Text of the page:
Prime Minister Boris Johnson has reshuffled his top team, bringing a raft of new faces into his Cabinet.
Most of the big moves were made on Wednesday afternoon, with junior ministerial appointments continuing Thursday.
But who is in and who is out?
Liz Truss – Foreign Secretary
The South West Norfolk MP has come a long way since becoming an internet meme thanks to a very strange speech about cheese. That oration aside, she’s widely believed to have done a good job as Trade Secretary, managing the rollover of existing EU trade deals with third countries into specific UK deals. She’s known as being a hawkish, libertarian free marketeer – so we are unlikely to see a change in tone on China and Russia.
Michael Gove – Housing Secretary
Aberdeen nightclub sensation / dry-as-dust reforming Tory Michael Gove has moved across to the Ministry for Housing, Communities and Local Government, taking Treasury up and comer Kimi Badenoch with him. Planning reform under the Tories has been relatively piecemeal but is a totemic issue amongst Gove’s wing of the party, and hopes are high he’ll take the same reforming attitude that a) improved schools and b) angered unions at education to this department.
Nadhim Zahawi – Education Secretary
The Baghdad-born Zahawi was co-founder of YouGov and took that organisational and entrepreneurial talent into his role overseeing vaccine deployment in the past year. That has widely been considered a success (just check the two holes in your arm) and many believe Zahawi will at some point be elevated to higher office than education. For now, not being Gavin Williamson will do.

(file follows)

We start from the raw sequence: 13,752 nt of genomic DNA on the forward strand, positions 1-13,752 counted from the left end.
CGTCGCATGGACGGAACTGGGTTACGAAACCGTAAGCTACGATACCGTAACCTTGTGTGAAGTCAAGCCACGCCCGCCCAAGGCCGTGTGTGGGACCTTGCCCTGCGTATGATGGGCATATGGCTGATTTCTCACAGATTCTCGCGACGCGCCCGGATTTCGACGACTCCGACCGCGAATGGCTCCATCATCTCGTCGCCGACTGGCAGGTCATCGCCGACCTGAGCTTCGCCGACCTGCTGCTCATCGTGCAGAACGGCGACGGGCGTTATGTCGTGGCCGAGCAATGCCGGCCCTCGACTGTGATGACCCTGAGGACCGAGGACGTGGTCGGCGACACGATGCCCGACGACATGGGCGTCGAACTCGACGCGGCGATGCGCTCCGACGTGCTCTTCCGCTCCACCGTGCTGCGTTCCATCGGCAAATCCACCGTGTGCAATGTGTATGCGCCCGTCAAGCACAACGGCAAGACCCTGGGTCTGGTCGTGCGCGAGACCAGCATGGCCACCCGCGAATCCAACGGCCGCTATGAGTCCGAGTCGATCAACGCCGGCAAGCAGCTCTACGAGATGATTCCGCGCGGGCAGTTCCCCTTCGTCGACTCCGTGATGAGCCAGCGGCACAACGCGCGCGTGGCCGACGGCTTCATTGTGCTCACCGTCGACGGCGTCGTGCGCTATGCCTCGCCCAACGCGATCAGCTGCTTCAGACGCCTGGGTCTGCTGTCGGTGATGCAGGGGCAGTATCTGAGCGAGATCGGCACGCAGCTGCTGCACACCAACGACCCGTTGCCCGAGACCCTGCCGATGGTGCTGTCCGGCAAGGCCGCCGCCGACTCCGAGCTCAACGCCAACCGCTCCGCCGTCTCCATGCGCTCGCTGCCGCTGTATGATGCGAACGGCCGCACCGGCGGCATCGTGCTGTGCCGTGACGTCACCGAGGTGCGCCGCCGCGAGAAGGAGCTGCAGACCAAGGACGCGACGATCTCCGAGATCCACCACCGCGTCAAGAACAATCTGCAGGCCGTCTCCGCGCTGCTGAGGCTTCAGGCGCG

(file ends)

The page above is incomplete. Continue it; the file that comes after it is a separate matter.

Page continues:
Anne-Marie Trevelyan – International Trade Secretary
Trevelyan kept schtum when her previous Cabinet appointment, as International Development Secretary, went up in smoke alongside her DfID department last year after its merger with the Foreign Office. She’s rewarded for her loyalty with a globe-trotting role that – as per earlier – did nothing to harm previous incumbent Liz Truss’ reputation.
Nadine Dorries – Culture Secretary
Perhaps the most surprising appointment, the former racy novelist and I’m a Celeb contestant is now tasked with taking on the BBC, managing the almost inevitable privatisation of Channel 4, and generally taking a frontline role in the – sigh – culture wars.
Dominic Raab – Justice Secretary and Deputy Prime Minister
A former human rights lawyer of some repute, Raab did a good job as Foreign Secretary and First Secretary of State during the pandemic, notably stepping in for the PM when he fell into intensive care with Covid-19. But failing to get back from a holiday to manage the evacuation of British personnel and Afghan allies from Kabul doomed him. He managed to secure the new DPM title as part of heated negotiations with the Prime Minister yesterday.
Oliver Dowden – Co-Chair of the Tory Party
Moving from Culture Secretary to party boss may seem like a demotion but Dowden, who worked at Conservative HQ at the start of his career, is reportedly very excited to get stuck into election planning. His appointment is a reminder that this Government is never long out of campaign mode.
What more is there to say about Gavin Williamson’s education tenure? Between a botched exam results algorithm rollout and confusing black sports stars Marcus Rashford and Maro Itoje, his copybook was blotted to the point that surviving a reshuffle would have been truly staggering. But don’t rule out a comeback – he remains frightfully ambitious, and a master of the political dark arts.
A Boris loyalist to the point of the surreal at points, his fealty failed to save him after getting too close to scandals as Housing Secretary – and getting too close to Richard Desmond. He may well be back in due course.
Thoroughly well-respected and competent, Buckland was moved on from the Justice Department largely to make space for others. He didn’t go quietly – writing a letter to the PM demanding more cash for the system to deal with backlogs and improve rehab work.